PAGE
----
Center for Regenerative Medicine
Rhode Island Hospital
Warren Alpert Medical School of Brown University
One Hoppin Str. CORO Bldg 402C
Providence, RI 02903
Olin Liang, PhD
Dr. Olin Liang is currently an Assistant Professor at the Center for Regenerative Medicine at Rhode Island Hospital and Warren Alpert Medical School of Brown University. Dr. Liang completed his PhD thesis in Microbiology at the Karolinska Institute and Lund University in Sweden, and received postdoctoral training at Max Planck Institute in Germany. He was a Staff Scientist at Boston Children’s Hospital and an Instructor of Pediatrics at Harvard Medical School before he joined Rhode Island Hospital and Brown University in 2013.
Dr. Liang’s research interests are studying the mechanisms of pulmonary hypertension, and the therapeutic potential of genetically modified stem cells in pulmonary hypertension, as well as hematopoietic stem cell biology. Previously, Dr. Liang was awarded a NIH-National Research Service Award (NRSA) to investigate the role of lipid phosphatase SHIP in hematopoietic niche formation and maintenance. This study was the first to establish a hematopoietic bone marrow microenvironment reconstitution system to functionally examine specific cell types in hematopoietic niches. It also suggests that selective inhibition of SHIP in patients may improve treatment outcome of devastating blood diseases by targeting the aberrant bone marrow microenvironment. Recently, Dr. Liang received a second NIH-NRSA and a pilot project grant from the CardioPulmonary Vascular Biology COBRE to study a developmental process called endothelial to hematopoietic transition and its potential role in pulmonary hypertension.
In addition to establishing his research credentials, which include numerous original publications in leading scientific journals, Dr. Liang actively participates in undergraduate and graduate student education, as well as in clinical and research fellow training.
The Role of Endothelial to Hematopoietic Transition in Pulmonary Arterial Hypertension
Pulmonary arterial hypertension (PAH) is a severe and frequently fatal disease that is either idiopathic, familial or secondary. The hallmark of PAH is the development of elevated pulmonary vascular resistance, leading to increased right ventricular pressure and ultimately progression to heart failure and death. Although current intervention offers relief from symptoms and prolonged survival, there is no cure for this disease. Improving treatment strategies requires a thorough understanding of the molecular mechanisms underlying the pathophysiology of PAH despite the multifactorial nature of the disease. The primary objective of this pilot proposal is to determine whether a developmental process called endothelial to hematopoietic transition (EHT) may play a role in the pathogenesis of PAH. To test this hypothesis, we propose the following specific aims: Aim 1: To identify potential endothelial to hematopoietic transition in pulmonary arterial hypertension by lineage tracing. Aim 2: To test whether blocking endothelial to hematopoietic transition can alleviate pulmonary arterial hypertension. Successful completion of this pilot study will provide significant preliminary data for a NIH research project grant (R01) application, where molecular mechanisms of EHT can be further investigated and potential therapeutic targets for PAH can be identified. Our long-term goal is to gain a better understanding of potential pathogenic mechanisms leading to PAH, which may provide novel therapies for treatment and prevention of this devastating cardiopulmonary vascular disease.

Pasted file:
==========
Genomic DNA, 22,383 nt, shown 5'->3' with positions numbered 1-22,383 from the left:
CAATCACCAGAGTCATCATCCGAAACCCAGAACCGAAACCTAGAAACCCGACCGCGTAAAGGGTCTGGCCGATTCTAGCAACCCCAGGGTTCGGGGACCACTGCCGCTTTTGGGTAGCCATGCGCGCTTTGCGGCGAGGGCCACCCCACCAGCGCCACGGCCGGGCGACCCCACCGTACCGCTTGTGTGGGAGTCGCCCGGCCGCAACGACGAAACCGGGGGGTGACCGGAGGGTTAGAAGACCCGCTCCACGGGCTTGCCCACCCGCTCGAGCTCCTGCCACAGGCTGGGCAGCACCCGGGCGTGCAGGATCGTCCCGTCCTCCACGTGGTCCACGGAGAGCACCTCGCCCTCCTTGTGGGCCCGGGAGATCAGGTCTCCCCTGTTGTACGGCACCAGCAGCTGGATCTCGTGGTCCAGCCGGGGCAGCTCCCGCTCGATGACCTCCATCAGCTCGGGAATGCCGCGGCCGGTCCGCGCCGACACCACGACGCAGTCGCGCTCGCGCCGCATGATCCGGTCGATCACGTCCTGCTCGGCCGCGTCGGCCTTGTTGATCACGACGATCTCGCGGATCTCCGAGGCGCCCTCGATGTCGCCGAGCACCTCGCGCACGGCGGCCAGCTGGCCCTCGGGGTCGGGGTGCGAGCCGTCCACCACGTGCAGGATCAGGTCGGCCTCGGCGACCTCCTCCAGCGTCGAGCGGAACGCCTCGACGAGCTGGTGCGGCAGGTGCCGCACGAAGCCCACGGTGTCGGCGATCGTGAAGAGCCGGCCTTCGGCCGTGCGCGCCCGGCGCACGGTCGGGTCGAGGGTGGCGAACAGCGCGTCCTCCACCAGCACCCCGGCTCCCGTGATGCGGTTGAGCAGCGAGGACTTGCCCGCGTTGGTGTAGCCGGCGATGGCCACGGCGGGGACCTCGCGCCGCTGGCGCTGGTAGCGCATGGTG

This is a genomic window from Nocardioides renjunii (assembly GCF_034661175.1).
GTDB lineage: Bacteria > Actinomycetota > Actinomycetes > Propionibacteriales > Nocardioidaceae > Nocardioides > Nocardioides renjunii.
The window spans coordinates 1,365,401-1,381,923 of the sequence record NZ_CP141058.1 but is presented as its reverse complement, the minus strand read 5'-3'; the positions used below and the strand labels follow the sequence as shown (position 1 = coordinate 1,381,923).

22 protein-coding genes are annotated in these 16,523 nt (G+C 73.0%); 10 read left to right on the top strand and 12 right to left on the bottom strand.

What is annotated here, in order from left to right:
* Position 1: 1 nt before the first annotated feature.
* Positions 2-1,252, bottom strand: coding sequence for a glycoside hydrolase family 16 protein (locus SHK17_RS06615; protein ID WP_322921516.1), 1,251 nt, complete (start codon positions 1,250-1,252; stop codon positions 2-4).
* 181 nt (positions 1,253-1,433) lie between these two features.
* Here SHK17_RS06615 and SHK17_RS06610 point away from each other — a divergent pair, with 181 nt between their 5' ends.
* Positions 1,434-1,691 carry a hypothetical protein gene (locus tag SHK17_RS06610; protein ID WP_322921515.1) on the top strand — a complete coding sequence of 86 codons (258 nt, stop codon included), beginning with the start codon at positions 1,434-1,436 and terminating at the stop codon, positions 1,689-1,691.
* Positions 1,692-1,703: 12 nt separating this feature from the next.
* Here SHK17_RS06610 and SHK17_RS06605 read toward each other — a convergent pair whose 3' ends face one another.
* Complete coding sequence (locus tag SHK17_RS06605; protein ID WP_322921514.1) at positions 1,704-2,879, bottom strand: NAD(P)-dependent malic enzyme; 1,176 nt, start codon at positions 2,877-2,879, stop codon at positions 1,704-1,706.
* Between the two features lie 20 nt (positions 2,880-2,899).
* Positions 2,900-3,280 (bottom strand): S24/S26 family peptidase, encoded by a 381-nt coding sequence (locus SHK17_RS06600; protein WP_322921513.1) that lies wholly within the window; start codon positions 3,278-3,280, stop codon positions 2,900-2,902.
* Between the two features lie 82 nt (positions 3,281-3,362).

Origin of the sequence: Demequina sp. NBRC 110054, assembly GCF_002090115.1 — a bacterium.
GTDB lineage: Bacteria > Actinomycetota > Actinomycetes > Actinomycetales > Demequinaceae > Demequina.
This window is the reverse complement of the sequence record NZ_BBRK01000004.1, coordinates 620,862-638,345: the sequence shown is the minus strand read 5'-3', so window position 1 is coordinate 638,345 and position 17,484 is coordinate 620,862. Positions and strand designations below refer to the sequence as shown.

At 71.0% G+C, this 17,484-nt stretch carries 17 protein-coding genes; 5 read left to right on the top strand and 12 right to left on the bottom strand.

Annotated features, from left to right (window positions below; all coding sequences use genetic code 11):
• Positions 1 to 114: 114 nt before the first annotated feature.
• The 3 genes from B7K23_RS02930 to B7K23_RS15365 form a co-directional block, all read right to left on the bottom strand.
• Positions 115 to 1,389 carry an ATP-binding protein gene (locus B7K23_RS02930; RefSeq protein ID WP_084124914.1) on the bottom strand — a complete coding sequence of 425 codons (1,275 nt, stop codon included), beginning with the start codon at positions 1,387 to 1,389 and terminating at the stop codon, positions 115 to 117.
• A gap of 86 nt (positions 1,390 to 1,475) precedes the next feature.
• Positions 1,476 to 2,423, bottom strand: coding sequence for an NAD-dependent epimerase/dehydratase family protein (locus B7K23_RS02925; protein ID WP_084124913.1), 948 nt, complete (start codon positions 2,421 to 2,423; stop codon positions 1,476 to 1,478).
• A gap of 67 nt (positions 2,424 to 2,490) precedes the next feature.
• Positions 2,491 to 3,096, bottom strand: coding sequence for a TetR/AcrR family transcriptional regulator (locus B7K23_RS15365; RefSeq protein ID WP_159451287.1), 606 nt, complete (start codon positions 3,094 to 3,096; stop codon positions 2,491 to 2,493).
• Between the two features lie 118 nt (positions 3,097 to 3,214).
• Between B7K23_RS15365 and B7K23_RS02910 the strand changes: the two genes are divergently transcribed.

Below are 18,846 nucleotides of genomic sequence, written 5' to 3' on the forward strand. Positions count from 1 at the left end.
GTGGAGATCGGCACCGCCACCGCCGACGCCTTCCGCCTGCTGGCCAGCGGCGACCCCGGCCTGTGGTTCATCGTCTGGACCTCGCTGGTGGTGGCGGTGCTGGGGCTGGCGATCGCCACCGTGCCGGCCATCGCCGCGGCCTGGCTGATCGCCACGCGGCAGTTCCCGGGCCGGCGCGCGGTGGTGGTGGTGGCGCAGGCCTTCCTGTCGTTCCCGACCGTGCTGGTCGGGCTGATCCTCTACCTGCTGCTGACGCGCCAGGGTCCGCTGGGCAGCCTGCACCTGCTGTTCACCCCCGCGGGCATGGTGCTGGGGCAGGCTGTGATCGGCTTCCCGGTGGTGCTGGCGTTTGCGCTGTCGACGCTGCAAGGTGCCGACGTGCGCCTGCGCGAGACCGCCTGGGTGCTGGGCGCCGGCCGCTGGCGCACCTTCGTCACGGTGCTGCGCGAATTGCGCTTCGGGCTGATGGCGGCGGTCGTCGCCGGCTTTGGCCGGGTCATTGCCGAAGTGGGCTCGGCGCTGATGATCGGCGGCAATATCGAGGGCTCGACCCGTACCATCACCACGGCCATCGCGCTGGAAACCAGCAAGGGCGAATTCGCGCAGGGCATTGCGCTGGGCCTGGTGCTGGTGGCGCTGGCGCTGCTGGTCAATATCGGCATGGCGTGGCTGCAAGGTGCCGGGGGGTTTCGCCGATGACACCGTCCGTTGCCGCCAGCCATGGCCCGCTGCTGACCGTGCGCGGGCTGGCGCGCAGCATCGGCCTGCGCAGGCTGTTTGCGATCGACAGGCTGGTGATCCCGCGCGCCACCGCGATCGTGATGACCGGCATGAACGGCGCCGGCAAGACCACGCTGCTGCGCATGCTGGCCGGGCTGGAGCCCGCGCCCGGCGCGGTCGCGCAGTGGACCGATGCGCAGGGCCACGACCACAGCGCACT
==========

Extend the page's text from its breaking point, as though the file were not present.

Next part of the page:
1. Liang OD, Lu J, Nombela-Arrieta C, Zhong J, Zhao L, Pivarnik G, Mondal S, Chai L, Silberstein LE, Luo HR. Deficiency of lipid phosphatase SHIP enables long-term reconstitution of hematopoietic inductive bone marrow microenvironment. Dev Cell. 2013 May 28;25(4):333-49.
PubMed Link: http://www.ncbi.nlm.nih.gov/pubmed/23725762
2. Liang OD, Kleibrink BE, Schuette-Nuetgen K, Khatwa UU, Mfarrej B, Subramaniam M. Green tea epigallo-catechin-galleate ameliorates the development of obliterative airway disease. Exp Lung Res. 2011 Sep;37(7):435-44.
PubMed Link: http://www.ncbi.nlm.nih.gov/pubmed/21787235
3. Vergadi E, Chang MS, Lee C, Liang OD, Liu X, Fernandez-Gonzalez A, Mitsialis SA, Kourembanas S. Early macrophage recruitment and alternative activation are critical for the later development of hypoxia-induced pulmonary hypertension. Circulation. 2011 May 10;123(18):1986-95.
PubMed Link: http://www.ncbi.nlm.nih.gov/pubmed/21518986
4. Liang OD, Mitsialis SA, Chang MS, Vergadi E, Lee C, Aslam M, Fernandez-Gonzalez A, Liu X, Baveja R, Kourembanas S. Mesenchymal stromal cells expressing heme oxygenase-1 reverse pulmonary hypertension. Stem Cells. 2011 Jan;29(1):99-107.
PubMed Link: http://www.ncbi.nlm.nih.gov/pubmed/20957739
5. Fredenburgh LE, Liang OD, Macias AA, Polte TR, Liu X, Riascos DF, Chung SW, Schissel SL, Ingber DE, Mitsialis SA, Kourembanas S, Perrella MA. Absence of cyclooxygenase-2 exacerbates hypoxia-induced pulmonary hypertension and enhances contractility of vascular smooth muscle cells. Circulation. 2008 Apr 22;117(16):2114-22.
PubMed Link: http://www.ncbi.nlm.nih.gov/pubmed/18391113
6. Gnecchi M, He H, Liang OD, Melo LG, Morello F, Mu H, Noiseux N, Zhang L, Pratt RE, Ingwall JS, Dzau VJ. Paracrine action accounts for marked protection of ischemic heart by Akt-modified mesenchymal stem cells. Nat Med. 2005 Apr;11(4):367-8.
PubMed Link: http://www.ncbi.nlm.nih.gov/pubmed/15812508
Sharon Rounds, MD
Department of Medicine
Providence VA Medical Center